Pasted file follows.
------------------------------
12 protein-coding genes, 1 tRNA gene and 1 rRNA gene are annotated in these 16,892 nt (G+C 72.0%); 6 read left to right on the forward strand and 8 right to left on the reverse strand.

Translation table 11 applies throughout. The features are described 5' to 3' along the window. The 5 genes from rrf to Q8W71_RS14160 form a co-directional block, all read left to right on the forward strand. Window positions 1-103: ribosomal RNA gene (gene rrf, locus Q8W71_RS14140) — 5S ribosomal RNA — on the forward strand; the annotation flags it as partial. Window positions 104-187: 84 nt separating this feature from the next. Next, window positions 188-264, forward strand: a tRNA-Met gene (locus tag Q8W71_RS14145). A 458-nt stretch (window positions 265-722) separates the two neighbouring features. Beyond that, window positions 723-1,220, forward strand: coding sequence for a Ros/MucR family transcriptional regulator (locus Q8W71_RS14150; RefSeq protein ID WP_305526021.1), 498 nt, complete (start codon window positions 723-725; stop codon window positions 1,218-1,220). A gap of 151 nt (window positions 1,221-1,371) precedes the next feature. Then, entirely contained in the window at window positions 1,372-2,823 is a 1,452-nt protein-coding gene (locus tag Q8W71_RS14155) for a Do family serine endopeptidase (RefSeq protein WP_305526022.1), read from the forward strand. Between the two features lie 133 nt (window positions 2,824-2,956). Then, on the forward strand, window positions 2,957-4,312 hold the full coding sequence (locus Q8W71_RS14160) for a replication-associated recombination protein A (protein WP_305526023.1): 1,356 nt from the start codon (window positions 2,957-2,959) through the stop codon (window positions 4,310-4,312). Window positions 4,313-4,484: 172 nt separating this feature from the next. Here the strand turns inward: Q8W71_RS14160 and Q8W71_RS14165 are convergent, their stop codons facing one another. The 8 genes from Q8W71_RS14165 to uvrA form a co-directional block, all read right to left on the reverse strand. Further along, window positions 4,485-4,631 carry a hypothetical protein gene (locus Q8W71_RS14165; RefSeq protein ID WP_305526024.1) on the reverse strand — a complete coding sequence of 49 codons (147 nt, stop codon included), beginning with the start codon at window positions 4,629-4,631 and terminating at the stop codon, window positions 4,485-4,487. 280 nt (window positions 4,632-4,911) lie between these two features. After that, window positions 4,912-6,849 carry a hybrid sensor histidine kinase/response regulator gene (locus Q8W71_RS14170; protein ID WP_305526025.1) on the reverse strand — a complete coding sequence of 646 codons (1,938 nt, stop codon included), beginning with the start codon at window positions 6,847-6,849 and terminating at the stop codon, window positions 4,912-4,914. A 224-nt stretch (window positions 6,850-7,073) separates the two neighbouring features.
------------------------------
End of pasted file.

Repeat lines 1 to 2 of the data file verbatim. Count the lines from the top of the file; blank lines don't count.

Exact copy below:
12 protein-coding genes, 1 tRNA gene and 1 rRNA gene are annotated in these 16,892 nt (G+C 72.0%); 6 read left to right on the forward strand and 8 right to left on the reverse strand.

Translation table 11 applies throughout. The features are described 5' to 3' along the window. The 5 genes from rrf to Q8W71_RS14160 form a co-directional block, all read left to right on the forward strand. Window positions 1-103: ribosomal RNA gene (gene rrf, locus Q8W71_RS14140) — 5S ribosomal RNA — on the forward strand; the annotation flags it as partial. Window positions 104-187: 84 nt separating this feature from the next. Next, window positions 188-264, forward strand: a tRNA-Met gene (locus tag Q8W71_RS14145). A 458-nt stretch (window positions 265-722) separates the two neighbouring features. Beyond that, window positions 723-1,220, forward strand: coding sequence for a Ros/MucR family transcriptional regulator (locus Q8W71_RS14150; RefSeq protein ID WP_305526021.1), 498 nt, complete (start codon window positions 723-725; stop codon window positions 1,218-1,220). A gap of 151 nt (window positions 1,221-1,371) precedes the next feature. Then, entirely contained in the window at window positions 1,372-2,823 is a 1,452-nt protein-coding gene (locus tag Q8W71_RS14155) for a Do family serine endopeptidase (RefSeq protein WP_305526022.1), read from the forward strand. Between the two features lie 133 nt (window positions 2,824-2,956). Then, on the forward strand, window positions 2,957-4,312 hold the full coding sequence (locus Q8W71_RS14160) for a replication-associated recombination protein A (protein WP_305526023.1): 1,356 nt from the start codon (window positions 2,957-2,959) through the stop codon (window positions 4,310-4,312). Window positions 4,313-4,484: 172 nt separating this feature from the next. Here the strand turns inward: Q8W71_RS14160 and Q8W71_RS14165 are convergent, their stop codons facing one another. The 8 genes from Q8W71_RS14165 to uvrA form a co-directional block, all read right to left on the reverse strand. Further along, window positions 4,485-4,631 carry a hypothetical protein gene (locus Q8W71_RS14165; RefSeq protein ID WP_305526024.1) on the reverse strand — a complete coding sequence of 49 codons (147 nt, stop codon included), beginning with the start codon at window positions 4,629-4,631 and terminating at the stop codon, window positions 4,485-4,487. 280 nt (window positions 4,632-4,911) lie between these two features. After that, window positions 4,912-6,849 carry a hybrid sensor histidine kinase/response regulator gene (locus Q8W71_RS14170; protein ID WP_305526025.1) on the reverse strand — a complete coding sequence of 646 codons (1,938 nt, stop codon included), beginning with the start codon at window positions 6,847-6,849 and terminating at the stop codon, window positions 4,912-4,914. A 224-nt stretch (window positions 6,850-7,073) separates the two neighbouring features.